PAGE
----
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Etusivu / North Karelia / Culture and history / History of regional economic development

History of regional economic development


The peasants of North Karelia were linked with monetary economy through tar distillation (burning) as early as the 17th century. The real economic boom came to the region in the 18th century with the construction of mills, sawmills and ironworks. When tar burning was no longer profitable in the 18th century, the value of forests was noticed and sawmills were established close to water routes. There were several sawmills in the region, such as in the village of Puhos, Kitee and in Värtsilä. In Joensuu there were three sawmills: in Utra, Hasanniemi and Penttilä, The sawmill in Hasanniemi was the first steam-powered sawmill in the region.

Timber was mainly floated along waterways. The golden time of water transportation along the canals of the River Pielisjoki took place at the end of the 19th and the beginning of the 20th century. The rivers Pielisjoki and Koitajoki were famous for timber floating. Two movies about timber floating were made there: “Tukkijoella” in 1951 and “Kuningasjätkä” in 1998. One log-sorting and bundling plant for collective timber floating used to be situated upstream the Utra Canal at Ristisaari, Lehmo in the municipality of Kontiolahti. The memorial called Log Floaters (Ruuhkanpurkajat) set up on the island of Ilosaari, Joensuu, reminds us of the strong tradition of log floating in the region. This tradition is also presented in the Pielinen Museum in Lieksa, as well as in Utran Uittotupa, a restaurant for meetings and celebrations in Joensuu and in the café Savottakahvila Manta in Ilomantsi in summer.

The discovered deposits of minerals and stones accelerated the industrial development of the region in the 20th century. The processing of iron became one of the most important branches of industry. In the municipality of Värtsilä and in the village of Möhkö, Ilomantsi, blast-furnaces were introduced. In them lake ore was converted into cast iron. In Möhkö the ironworks operated from 1849 till 1907, and in the best times it employed up to 2000 workers. The ironworks had its own sawmill, brick-producing factory, a flour mill, a school, a village shop and a library with a reading hall.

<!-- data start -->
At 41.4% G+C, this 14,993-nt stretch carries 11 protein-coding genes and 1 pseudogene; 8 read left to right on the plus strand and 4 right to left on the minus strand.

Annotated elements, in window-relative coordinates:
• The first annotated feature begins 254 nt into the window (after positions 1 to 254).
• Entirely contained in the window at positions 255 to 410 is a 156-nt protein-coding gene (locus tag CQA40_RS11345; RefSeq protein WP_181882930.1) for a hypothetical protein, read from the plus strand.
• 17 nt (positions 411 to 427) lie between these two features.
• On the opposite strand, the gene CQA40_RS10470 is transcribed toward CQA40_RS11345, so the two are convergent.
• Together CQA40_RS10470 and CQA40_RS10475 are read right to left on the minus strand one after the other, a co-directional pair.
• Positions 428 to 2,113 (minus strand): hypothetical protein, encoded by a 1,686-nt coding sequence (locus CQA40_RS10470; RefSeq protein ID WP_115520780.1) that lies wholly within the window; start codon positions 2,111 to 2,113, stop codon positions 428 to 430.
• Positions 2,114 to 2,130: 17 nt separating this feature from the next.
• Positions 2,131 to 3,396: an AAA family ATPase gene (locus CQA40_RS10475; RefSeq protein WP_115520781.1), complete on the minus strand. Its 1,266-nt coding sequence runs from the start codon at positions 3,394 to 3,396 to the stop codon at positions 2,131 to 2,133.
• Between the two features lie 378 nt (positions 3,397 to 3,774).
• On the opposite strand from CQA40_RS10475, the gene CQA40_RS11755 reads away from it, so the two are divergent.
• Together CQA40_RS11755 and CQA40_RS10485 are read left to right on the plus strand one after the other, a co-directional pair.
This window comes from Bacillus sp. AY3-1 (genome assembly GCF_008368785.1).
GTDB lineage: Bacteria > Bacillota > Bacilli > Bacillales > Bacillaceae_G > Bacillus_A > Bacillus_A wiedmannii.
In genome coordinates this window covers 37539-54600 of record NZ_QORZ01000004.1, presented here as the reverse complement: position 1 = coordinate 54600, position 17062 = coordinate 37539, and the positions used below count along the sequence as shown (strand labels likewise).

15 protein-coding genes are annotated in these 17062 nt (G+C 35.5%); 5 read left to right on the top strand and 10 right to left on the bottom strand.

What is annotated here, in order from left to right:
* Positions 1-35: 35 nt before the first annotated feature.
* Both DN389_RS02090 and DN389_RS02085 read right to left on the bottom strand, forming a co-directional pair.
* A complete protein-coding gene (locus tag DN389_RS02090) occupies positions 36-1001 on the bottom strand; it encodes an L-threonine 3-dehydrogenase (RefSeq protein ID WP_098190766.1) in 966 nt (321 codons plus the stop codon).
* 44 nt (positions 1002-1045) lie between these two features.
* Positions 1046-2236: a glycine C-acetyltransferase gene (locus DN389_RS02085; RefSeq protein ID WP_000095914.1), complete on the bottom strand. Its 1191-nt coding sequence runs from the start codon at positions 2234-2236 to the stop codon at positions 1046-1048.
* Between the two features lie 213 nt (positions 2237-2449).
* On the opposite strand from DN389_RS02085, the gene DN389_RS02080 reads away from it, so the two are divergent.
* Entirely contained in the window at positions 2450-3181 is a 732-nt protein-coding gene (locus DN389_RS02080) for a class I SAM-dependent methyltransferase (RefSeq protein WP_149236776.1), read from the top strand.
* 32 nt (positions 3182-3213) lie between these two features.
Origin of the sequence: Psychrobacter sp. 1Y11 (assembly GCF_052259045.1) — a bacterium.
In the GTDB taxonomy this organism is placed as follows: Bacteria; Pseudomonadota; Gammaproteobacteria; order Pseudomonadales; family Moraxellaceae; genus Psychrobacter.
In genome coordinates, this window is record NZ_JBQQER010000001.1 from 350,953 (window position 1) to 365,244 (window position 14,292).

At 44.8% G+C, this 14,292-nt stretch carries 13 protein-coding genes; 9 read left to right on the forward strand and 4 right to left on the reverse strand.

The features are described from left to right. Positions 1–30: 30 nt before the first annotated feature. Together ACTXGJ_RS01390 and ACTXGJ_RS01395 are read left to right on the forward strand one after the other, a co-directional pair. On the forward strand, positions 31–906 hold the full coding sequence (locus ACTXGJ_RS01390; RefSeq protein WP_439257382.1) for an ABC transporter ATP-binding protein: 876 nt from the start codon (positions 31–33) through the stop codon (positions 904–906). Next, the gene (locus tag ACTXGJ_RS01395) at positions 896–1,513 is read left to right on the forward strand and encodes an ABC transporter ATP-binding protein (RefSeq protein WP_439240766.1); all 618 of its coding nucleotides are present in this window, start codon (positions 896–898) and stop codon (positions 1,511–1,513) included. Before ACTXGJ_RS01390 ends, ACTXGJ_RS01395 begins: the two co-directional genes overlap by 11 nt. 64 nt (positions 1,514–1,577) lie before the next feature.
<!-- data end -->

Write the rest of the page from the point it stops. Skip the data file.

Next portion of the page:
In Nunnanlahti, Juuka there is a geological specialty: soapstone. Rock containing magnesium was pressed between tectonic plates 2 billion years ago when the continents were formed. Under the influence of high pressure and temperatures the minerals toughened during tens of millions of years and deposits of soapstone were formed. Soapstone is soft and easily workable. Stone Village of Nunnanlahti can be visited in summer.

Forestry and farming were the major sources of living in North Karelia even after the post-war time. Vast fields, mellow soil and the agricultural training school made Liperi famous for being a large bread parish. In Liperi there аre two open-air museum areas where you can look at rural buildings and working tools connected with dairy farming among other things.

The Old Mine and Mining Museum in Outokumpu has interesting information on the origin and development of modern mining industry. Mining industry in Outokumpu started in 1910 and after that the population of the village began to grow. Mining activity started in the so called old mine where a part of the mine shaft and buildings were left. In the 1970s the company closed down the old mine. Nowadays the genuine conditions of the museum tunnel, the fascinating exhibition of the museum and old buildings in the surroundings take the traveller into the world of mining history and the everyday life of a miner.

You can have information about the history of harnessing rapids to generate electric power in the Museum of Hydropower Plant in Saario, Tohmajarvi. After World War II more and more electric power was needed in Finland. Numerous rapids in the region were harnessed and hydropower plants were constructed like everywhere else in Finland. For instance, the flow of the Lower-Koitajoki River was diverted into the Pamilo tunnel power plant. Pamilo’s water height is 49 meters and the power plant building itself was designed by architect Alvar Aalto.  Kaltimo, Pamilo, Kuurna in the River Pielisjoki, Puntarikoski and several smaller power plants, for example in the River Jänisjoki, generate electric power both for the regional and the national grid.


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